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JOSHUA KATO: Understanding Residence Rules For Taxation Purposes In Uganda

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By Joshua Kato

Taxation in Uganda is governed by the Income Tax Act, which outlines various rules and regulations that individuals and businesses must adhere to. Understanding the concept of residence rules helps in determining who is subject to taxation in a specific jurisdiction.

Uganda’s taxes residents on their worldwide incomes, and source-based for non-residents. Any non-resident who carries on business in Uganda, is employed in Uganda, or sells certain types of properties is subject to taxation provided that income is derived from sources in Uganda.

Tax on incomes of imposes corporations, partnerships, trusts and individuals residing or carrying on business within the country is imposed by the Ugandan Income Tax Act Cap 340 (ITA).

Individuals who derive income from Uganda are liable to different types of taxes as per the charging section in the ITA. These among others include; –

  1. Withholding tax (WHT) on individuals and corporations – This is withheld at source at the time of payment. WHT is made on payments such as employment income (PAYE), dividends and interests, professional fees and others. Non-residents that derive interest, dividends and royalties from sources in Uganda. The rate of withholding tax on most payments in Uganda is 15%. However, in respect of goods and services, a withholding tax of 6% is levied.
  2. There are also consumption taxes on goods and services, save for those that are zero-rated or tax-exempt. These include value-added tax (VAT), Import duty, Export duty and Excise duty. Standard VAT rate is currently at 18%.
  3. Resident and non-resident companies suffer a standard 30% corporation tax on their chargeable income tax.

For purposes of taxation, who is a resident?

Who is a resident individual?

The Ugandan Income Tax Act, Cap 340 considers an individual to be a resident person, if;

  • Has a permanent home in Uganda; or be present in Uganda –
  • For a period of, or periods amounting in aggregate to, 183 days or more in any 12-month period that commences or ends during the year of income; or
  • During the year of income and in each of the 2 preceding years of income for periods averaging more than 122 days in each such year of income.


What is a resident company?

A company is resident in Uganda if; –

  • It is incorporated or formed under Ugandan law,
  • It has management and control of its affairs exercised in Uganda or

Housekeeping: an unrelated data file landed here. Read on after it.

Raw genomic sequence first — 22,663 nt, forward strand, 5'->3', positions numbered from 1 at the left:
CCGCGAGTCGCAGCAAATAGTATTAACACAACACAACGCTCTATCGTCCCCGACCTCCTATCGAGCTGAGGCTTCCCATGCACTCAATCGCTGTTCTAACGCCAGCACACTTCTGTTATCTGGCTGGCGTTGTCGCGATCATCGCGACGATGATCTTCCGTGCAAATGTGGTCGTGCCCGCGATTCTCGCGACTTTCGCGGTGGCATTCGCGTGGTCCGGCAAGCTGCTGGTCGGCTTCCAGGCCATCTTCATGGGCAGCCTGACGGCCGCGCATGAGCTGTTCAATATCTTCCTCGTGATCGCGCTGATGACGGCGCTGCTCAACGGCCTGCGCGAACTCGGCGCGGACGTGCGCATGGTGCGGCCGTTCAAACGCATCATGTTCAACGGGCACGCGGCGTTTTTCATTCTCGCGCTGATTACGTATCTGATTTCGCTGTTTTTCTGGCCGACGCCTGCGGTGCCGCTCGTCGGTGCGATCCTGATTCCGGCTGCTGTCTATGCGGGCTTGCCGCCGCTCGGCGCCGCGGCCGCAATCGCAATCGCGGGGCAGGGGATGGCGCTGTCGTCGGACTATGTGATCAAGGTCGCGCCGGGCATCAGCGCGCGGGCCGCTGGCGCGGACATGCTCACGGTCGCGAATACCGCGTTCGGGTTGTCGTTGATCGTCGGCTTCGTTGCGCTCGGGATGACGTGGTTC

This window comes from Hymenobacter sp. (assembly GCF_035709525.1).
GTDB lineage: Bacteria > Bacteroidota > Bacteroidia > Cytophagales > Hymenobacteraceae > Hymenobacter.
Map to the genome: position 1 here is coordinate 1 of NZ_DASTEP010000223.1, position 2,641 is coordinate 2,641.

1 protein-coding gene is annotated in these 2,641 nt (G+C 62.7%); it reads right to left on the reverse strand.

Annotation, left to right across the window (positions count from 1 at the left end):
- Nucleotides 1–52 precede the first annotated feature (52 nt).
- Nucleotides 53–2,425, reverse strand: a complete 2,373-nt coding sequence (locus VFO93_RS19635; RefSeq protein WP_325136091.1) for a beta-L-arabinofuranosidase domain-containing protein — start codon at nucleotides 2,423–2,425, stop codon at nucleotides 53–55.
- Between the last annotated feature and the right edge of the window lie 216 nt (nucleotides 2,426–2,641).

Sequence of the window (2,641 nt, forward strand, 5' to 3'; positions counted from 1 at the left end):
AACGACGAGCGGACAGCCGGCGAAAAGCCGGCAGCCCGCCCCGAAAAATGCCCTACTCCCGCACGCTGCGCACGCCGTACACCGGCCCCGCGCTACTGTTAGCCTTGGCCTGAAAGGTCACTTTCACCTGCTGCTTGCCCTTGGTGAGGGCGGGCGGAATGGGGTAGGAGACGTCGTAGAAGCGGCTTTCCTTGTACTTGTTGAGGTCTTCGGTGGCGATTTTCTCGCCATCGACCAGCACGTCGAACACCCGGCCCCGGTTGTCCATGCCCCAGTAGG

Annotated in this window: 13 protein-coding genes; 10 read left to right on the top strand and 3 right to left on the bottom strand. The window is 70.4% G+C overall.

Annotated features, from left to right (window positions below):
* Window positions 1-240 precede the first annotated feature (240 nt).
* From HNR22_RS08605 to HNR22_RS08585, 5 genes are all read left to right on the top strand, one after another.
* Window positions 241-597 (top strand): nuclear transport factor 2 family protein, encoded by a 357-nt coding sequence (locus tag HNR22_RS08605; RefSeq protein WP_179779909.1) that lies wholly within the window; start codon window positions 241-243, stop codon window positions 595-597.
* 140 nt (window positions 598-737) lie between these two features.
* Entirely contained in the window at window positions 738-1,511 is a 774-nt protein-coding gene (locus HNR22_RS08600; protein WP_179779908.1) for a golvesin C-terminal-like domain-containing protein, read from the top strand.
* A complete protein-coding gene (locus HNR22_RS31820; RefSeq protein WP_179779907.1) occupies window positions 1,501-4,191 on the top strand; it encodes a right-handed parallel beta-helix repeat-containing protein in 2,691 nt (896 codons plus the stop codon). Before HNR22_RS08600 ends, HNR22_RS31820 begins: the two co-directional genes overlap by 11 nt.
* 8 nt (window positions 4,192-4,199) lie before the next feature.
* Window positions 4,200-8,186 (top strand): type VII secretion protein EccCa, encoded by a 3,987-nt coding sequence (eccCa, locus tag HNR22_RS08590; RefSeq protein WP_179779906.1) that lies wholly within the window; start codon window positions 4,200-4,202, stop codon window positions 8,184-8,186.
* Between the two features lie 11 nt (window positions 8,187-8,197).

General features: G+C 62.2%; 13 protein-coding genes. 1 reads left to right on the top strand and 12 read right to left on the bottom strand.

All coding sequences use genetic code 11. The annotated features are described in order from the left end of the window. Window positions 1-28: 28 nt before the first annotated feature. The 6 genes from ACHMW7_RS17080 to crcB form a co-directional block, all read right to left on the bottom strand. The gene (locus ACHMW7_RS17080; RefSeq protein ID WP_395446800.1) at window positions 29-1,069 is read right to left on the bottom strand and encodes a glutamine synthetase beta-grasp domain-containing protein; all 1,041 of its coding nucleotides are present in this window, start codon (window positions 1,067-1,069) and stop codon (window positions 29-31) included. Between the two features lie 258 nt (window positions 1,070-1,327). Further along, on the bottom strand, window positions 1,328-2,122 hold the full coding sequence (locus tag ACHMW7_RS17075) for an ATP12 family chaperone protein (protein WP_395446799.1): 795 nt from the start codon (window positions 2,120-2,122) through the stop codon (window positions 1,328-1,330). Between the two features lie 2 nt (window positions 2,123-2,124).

• It has majority of its operations are carried out in the country during the taxation year.

Non-resident corporations, in addition to payment of the standard 30% corporate tax, a withholding tax rate of 15% is levied on a branch of a foreign company on the profit repatriated to the head office.

The ITA also designates as exempt from tax, income earned by specific types of organizations. The ITA expanded the definition of exempt organizations to include a non-profit research institution. The intention of this is to promote investment in not-for-profit research.

Residence can be terminated by notifying the tax authorities and immigration. When leaving Uganda, an individual exiting Uganda is required to de-register for taxes and notify the URA and immigration. It is prudent to obtain a tax credit certificate as it may be needed in the home country as evidence that income was taxed while in Uganda.

In scenarios where the exiting individual has been contributing to the National Social Security Fund, you are required to make an application for the social security claim if they have been with the fund at-least three years. Please note that social security registration is mandatory only if the expatriate intends to stay in Uganda for more than 3 years and the employer has at least 5 employees.

Currently, Uganda has double-taxation treaties (DTTs) with nine (09) countries. The main purpose of these DTTs is to eliminate double taxation and facilitate the allocation of taxing rights. Countries where Uganda has DTTs include; – Denmark, India, Italy, Mauritius, the Netherlands, Norway, South Africa, the UK and Zambia. Tax treaties pose different legal provisions from those envisaged under the ITA.

Please note, where there is a conflict between the provisions of ITA and the terms of a particular DTT, the treaty takes precedence to respect international law and treaty obligations.

The writer is a Chartered Accountant and Tax advisor

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